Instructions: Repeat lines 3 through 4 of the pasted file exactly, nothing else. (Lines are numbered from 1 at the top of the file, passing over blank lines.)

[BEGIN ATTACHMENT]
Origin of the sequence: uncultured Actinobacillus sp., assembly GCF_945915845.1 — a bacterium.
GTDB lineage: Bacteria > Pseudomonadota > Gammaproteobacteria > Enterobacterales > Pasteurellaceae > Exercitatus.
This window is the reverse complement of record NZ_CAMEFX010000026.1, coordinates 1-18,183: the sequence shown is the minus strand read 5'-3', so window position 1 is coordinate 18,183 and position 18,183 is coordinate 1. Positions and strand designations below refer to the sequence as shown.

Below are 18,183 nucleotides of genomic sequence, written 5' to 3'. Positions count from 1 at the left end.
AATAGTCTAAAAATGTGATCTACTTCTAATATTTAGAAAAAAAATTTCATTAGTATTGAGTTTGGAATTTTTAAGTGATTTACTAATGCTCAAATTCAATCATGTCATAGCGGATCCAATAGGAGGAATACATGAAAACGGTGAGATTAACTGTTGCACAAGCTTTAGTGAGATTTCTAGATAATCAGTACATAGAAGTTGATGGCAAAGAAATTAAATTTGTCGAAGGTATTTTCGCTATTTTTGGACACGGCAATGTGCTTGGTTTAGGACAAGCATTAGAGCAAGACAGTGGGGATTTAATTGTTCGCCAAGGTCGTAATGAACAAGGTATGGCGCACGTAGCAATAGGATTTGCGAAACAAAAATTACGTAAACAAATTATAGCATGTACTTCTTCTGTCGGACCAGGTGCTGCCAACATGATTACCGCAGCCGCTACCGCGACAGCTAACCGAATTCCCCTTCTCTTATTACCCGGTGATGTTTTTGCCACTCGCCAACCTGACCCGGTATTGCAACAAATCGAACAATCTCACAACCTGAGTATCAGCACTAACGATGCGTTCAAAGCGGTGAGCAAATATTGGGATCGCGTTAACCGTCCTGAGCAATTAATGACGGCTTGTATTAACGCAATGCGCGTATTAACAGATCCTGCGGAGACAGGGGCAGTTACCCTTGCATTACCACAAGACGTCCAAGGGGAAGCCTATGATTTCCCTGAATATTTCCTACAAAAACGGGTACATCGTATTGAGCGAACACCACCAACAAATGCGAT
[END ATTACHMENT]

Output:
This window is the reverse complement of record NZ_CAMEFX010000026.1, coordinates 1-18,183: the sequence shown is the minus strand read 5'-3', so window position 1 is coordinate 18,183 and position 18,183 is coordinate 1. Positions and strand designations below refer to the sequence as shown.

Below are 18,183 nucleotides of genomic sequence, written 5' to 3'. Positions count from 1 at the left end.